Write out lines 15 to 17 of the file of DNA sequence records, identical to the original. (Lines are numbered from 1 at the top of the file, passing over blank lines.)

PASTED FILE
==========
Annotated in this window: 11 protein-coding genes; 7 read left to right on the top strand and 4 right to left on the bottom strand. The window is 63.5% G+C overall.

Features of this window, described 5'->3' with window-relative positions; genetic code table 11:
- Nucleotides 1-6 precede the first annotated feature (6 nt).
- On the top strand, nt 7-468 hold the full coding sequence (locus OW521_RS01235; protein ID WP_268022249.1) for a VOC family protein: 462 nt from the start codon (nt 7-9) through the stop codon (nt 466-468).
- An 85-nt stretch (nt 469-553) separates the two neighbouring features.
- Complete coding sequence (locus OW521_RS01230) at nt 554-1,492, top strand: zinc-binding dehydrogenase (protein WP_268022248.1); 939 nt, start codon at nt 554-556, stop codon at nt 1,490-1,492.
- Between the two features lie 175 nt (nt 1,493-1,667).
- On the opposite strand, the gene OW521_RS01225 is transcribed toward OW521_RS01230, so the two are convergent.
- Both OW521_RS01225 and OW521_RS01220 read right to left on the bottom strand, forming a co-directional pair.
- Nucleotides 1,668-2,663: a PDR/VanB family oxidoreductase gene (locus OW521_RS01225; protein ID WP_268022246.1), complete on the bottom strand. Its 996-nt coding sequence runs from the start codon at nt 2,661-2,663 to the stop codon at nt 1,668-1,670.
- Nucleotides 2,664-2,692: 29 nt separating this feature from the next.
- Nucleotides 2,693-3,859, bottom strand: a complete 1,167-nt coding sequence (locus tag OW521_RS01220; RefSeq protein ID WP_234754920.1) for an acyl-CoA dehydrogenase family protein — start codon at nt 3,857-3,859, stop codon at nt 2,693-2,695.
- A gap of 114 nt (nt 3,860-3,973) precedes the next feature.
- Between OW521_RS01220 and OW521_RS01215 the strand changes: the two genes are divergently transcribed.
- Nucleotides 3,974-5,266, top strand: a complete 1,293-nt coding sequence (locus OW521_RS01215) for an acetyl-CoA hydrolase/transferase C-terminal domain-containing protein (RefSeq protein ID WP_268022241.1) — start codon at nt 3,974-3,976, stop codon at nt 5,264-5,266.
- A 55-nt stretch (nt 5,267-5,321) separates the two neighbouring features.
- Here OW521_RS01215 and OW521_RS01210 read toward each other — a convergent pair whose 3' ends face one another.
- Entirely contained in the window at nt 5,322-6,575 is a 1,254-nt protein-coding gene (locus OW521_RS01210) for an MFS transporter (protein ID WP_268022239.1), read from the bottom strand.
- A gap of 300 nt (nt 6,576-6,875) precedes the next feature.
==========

- Nucleotides 3,974-5,266, top strand: a complete 1,293-nt coding sequence (locus OW521_RS01215) for an acetyl-CoA hydrolase/transferase C-terminal domain-containing protein (RefSeq protein ID WP_268022241.1) — start codon at nt 3,974-3,976, stop codon at nt 5,264-5,266.
- A 55-nt stretch (nt 5,267-5,321) separates the two neighbouring features.
- Here OW521_RS01215 and OW521_RS01210 read toward each other — a convergent pair whose 3' ends face one another.